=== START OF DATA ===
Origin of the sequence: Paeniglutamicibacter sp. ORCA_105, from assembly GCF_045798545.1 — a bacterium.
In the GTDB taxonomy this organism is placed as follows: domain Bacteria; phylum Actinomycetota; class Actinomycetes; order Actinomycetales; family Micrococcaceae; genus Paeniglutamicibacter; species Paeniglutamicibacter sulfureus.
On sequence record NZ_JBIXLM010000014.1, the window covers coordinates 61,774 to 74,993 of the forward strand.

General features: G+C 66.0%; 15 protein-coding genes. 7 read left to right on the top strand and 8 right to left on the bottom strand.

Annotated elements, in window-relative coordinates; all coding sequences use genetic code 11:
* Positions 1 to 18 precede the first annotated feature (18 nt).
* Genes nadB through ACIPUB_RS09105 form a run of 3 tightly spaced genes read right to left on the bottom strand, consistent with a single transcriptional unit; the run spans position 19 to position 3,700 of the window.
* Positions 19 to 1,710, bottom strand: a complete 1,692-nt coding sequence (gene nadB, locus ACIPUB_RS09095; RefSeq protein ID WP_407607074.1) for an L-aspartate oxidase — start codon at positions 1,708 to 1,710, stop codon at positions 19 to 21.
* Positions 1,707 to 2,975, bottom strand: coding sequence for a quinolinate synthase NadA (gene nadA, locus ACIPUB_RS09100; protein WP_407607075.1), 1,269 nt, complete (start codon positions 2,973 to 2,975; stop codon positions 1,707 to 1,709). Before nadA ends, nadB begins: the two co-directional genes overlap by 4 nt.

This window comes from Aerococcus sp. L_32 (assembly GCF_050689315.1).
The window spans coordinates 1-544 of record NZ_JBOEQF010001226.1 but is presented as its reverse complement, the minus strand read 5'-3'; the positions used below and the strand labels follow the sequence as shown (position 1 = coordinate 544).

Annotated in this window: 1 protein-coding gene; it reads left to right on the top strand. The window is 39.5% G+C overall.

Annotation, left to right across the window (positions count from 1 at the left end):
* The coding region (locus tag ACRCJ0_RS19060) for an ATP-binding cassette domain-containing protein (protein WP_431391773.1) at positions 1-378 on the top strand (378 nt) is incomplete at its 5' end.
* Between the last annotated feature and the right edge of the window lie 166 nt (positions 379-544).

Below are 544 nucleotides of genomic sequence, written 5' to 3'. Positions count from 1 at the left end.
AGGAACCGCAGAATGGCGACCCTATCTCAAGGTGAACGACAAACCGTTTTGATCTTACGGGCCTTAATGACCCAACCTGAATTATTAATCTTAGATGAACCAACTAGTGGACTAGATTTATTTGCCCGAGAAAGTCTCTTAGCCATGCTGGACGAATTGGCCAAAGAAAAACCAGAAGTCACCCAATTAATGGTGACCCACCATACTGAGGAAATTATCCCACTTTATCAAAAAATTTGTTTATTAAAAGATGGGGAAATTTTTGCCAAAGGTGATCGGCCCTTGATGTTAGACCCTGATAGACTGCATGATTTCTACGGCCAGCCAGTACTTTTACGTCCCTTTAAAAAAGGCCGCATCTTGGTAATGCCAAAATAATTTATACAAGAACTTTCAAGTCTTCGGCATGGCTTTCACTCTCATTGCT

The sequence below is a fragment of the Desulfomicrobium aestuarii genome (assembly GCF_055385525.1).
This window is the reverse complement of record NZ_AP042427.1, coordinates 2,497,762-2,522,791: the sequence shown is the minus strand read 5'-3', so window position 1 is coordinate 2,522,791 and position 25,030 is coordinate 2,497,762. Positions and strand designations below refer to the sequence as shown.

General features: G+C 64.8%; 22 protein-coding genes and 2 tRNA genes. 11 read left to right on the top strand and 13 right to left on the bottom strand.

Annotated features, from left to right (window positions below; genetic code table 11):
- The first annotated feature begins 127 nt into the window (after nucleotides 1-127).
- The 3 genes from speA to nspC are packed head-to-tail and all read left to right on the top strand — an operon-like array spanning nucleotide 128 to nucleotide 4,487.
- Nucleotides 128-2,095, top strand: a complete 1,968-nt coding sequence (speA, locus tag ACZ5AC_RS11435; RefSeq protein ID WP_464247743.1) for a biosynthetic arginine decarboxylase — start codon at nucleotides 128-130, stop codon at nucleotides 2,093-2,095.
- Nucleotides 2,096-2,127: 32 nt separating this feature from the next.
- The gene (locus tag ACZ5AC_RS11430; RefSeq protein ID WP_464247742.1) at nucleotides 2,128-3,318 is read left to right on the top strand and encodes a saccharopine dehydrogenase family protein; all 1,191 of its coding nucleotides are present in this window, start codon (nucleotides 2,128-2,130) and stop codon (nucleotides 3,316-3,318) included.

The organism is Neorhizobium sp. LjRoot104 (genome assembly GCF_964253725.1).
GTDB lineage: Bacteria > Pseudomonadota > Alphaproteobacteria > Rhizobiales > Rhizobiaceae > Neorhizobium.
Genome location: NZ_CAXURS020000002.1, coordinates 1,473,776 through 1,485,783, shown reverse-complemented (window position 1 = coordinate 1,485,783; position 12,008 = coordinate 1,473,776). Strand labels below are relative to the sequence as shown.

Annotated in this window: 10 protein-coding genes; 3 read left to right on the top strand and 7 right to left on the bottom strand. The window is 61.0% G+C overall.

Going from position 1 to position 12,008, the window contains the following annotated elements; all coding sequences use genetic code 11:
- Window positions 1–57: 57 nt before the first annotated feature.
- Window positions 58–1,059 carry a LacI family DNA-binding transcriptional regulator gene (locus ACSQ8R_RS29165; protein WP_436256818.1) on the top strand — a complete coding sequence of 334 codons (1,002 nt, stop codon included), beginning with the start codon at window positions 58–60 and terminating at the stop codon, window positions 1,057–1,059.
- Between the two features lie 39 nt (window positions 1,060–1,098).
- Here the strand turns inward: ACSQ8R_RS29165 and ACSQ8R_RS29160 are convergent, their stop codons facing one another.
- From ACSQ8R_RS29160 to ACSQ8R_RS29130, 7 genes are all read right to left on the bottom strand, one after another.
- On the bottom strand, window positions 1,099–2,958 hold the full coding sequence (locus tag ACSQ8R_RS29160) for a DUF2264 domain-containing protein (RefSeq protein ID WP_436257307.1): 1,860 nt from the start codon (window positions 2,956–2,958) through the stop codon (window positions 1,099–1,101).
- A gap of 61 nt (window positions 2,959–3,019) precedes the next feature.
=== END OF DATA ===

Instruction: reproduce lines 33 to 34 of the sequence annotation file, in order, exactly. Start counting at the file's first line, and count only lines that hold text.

- Window positions 58–1,059 carry a LacI family DNA-binding transcriptional regulator gene (locus ACSQ8R_RS29165; protein WP_436256818.1) on the top strand — a complete coding sequence of 334 codons (1,002 nt, stop codon included), beginning with the start codon at window positions 58–60 and terminating at the stop codon, window positions 1,057–1,059.
- Between the two features lie 39 nt (window positions 1,060–1,098).